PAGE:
Just a practical question, at the point you need a scan larger than 1.2 gigs, why wouldn't you go and get a drum scan? Working on and printing such a large file is a large investment in time (just dust-busting it!) so why not go the extra step and expense to get a truly great scan?

  4. #4

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    Re: 8x10 with a V700, Vuescan can't scan above 1600 DPI

    Walter,

    Thanks for the confirmation. I think I'm pretty lucky as I was just checking at 100% and the scan is quite sharp! So at least it seems to be focusing on the glass (or right above) as it's supposed to.

    Frank,

    Well, this Epson is $500, and the scan was $500/(however many scans I've ever made with it since I bought it + 1). Drum scans are ridiculously expensive I think that if I ever feel that anything I do is even remotely good enough for a drum scan, then I'll definitely get one. I think it's more of a general down feeling when you find the limits of what you have (well, resolution-wise, anyhow). Just making sure I'm not making an easy-to-fix mistake. The biggest I can print is 24x36 (or thereabouts), so maybe it wouldn't even make a difference, I don't know.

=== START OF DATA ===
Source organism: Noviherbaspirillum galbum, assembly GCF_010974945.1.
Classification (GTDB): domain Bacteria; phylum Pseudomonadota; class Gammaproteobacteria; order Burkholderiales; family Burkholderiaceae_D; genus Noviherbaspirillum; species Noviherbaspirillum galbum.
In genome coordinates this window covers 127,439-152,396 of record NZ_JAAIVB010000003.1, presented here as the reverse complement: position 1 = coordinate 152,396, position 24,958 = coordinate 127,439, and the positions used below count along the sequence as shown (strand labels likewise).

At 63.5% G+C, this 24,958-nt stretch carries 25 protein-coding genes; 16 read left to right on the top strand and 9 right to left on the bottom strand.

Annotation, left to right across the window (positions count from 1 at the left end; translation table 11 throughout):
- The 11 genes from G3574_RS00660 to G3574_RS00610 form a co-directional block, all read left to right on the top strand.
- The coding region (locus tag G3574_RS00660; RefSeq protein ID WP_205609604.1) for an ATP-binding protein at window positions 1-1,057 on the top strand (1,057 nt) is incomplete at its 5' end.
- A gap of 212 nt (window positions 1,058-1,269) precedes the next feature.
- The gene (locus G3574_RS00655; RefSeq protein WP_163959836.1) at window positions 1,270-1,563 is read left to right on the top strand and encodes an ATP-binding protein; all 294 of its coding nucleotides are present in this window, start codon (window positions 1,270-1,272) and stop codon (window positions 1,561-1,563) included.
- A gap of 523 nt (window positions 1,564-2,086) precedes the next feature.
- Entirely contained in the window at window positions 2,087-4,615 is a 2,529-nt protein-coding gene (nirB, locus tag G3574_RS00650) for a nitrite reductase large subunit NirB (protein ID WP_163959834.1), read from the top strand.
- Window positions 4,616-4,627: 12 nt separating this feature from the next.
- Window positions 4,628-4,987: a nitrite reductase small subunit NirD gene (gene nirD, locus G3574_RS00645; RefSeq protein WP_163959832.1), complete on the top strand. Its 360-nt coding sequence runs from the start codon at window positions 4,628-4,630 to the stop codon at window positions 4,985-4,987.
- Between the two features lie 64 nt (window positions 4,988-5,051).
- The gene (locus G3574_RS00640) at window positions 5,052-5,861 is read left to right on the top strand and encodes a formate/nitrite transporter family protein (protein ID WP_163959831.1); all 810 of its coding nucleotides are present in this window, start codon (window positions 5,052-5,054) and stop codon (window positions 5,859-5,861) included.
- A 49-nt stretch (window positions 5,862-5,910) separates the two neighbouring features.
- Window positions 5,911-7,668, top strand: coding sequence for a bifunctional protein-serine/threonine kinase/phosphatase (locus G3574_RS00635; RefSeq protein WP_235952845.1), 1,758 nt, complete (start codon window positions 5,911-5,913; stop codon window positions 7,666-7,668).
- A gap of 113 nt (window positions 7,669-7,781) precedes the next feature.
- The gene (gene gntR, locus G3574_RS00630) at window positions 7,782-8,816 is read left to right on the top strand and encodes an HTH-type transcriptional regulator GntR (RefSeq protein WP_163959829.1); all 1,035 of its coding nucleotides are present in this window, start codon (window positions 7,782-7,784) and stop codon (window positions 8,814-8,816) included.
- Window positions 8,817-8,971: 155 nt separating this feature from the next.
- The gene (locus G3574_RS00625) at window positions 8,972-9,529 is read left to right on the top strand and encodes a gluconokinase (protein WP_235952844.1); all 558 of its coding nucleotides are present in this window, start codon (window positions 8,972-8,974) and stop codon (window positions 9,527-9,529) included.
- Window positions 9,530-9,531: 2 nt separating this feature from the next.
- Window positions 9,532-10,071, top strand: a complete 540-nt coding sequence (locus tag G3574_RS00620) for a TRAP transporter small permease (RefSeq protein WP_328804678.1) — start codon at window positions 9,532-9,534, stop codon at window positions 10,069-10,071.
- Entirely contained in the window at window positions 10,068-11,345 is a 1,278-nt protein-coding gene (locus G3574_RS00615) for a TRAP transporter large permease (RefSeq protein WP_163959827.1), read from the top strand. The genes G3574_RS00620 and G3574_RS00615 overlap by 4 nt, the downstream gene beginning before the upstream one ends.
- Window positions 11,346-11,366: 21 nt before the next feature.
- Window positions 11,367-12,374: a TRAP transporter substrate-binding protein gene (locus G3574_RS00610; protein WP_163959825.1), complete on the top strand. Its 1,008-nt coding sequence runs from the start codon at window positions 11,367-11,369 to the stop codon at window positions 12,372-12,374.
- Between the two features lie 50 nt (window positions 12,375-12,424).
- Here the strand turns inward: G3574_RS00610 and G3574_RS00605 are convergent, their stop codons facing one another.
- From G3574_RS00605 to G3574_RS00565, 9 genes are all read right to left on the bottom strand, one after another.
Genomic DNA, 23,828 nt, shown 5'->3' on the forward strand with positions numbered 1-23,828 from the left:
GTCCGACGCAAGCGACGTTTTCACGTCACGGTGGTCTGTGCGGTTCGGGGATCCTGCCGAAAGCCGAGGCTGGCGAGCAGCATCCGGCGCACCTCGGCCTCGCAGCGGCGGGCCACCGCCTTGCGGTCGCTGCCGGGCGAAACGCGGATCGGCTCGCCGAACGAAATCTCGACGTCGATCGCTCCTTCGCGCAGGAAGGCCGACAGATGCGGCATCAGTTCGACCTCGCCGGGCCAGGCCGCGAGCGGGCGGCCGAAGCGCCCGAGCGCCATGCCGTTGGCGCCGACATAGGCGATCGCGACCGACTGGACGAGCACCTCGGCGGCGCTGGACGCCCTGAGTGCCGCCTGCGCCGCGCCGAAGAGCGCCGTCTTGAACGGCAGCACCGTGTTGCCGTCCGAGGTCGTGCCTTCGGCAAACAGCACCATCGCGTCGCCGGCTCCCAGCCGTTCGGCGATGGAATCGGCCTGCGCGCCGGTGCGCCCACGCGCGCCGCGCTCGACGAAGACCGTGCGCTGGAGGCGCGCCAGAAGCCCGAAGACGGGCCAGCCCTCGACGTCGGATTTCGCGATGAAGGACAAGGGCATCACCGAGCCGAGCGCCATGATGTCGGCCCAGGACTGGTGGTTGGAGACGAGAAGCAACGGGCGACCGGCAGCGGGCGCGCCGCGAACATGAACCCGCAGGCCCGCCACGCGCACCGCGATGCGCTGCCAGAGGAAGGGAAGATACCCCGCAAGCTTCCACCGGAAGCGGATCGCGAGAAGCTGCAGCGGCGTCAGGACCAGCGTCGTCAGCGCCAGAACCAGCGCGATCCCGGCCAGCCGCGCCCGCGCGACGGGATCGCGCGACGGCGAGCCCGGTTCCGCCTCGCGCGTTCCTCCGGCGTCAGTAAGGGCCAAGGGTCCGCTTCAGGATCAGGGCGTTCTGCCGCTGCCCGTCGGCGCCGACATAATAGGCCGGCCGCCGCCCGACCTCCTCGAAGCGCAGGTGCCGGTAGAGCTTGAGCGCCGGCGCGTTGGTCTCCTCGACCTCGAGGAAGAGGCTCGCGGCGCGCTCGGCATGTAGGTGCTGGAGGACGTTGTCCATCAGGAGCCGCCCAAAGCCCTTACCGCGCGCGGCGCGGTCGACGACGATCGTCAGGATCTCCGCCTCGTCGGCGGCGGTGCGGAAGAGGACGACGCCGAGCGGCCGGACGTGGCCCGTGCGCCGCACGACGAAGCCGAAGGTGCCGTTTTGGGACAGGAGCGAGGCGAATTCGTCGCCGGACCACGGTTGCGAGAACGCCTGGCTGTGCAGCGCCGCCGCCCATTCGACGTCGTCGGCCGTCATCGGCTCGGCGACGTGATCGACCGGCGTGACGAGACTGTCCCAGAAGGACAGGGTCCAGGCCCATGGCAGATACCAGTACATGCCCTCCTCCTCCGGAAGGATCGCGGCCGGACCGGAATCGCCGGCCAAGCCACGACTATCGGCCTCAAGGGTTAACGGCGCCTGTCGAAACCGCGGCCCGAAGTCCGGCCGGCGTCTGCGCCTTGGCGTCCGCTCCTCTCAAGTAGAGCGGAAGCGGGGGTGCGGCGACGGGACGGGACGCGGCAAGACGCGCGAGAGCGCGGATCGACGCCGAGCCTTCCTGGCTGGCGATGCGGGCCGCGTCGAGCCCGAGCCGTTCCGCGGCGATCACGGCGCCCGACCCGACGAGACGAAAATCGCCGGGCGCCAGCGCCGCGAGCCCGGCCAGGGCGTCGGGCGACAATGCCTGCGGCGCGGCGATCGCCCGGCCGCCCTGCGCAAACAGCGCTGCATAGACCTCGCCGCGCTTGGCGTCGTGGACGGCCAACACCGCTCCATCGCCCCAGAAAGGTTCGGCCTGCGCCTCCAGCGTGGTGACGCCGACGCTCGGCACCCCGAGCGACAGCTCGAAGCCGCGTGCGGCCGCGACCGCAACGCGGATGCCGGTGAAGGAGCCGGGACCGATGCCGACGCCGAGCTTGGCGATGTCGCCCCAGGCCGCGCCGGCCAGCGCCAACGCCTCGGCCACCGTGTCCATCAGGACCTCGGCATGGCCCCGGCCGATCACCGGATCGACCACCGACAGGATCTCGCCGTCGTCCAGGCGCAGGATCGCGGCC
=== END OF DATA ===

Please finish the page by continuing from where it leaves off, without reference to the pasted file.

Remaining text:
The output still looks pretty awesome, though. The transition from in focus to out of focus is really nice in 8x10.

    Thanks

  5. #5

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    Re: 8x10 with a V700, Vuescan can't scan above 1600 DPI

    Mark, how sharp is sharp? I've been studying the resolution performance of a new V750 and find it drops from about 50 to 25 lp/mm from best focus above the glass to on the glass. I just point this out, but it may be that around 1200 SPI may still be OK for what you're doing. That point of best focus reportedly varies between different machines. For reference, my machine focus point is about 2.4 mm above the glass. Another scanner well tested was 3.9 mm above the glass. But visually, for me, there's quite an improvement in scanning at the focus of the scanner.

    Nate Potter, Austin TX.

  6. #6

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    Re: 8x10 with a V700, Vuescan can't scan above 1600 DPI

    Dear Nathan,

    Unfortunately I cannot speak to the Epson 700, but my best focus for the 750 happens to approximate 3mm above the scanner's flatbed glass surface, where I hang my 8X10 wet mount negatives upside down, emulsion side to the glass, and where I raise the negative into its proper position by using the film guide, and two thin rag board surface strips placed along the longside edges of the film guide. The glass ress comfortably on top of the surface strips, and if I need to square the negative better, it is just a matter of correcting the glass position on top of the strips.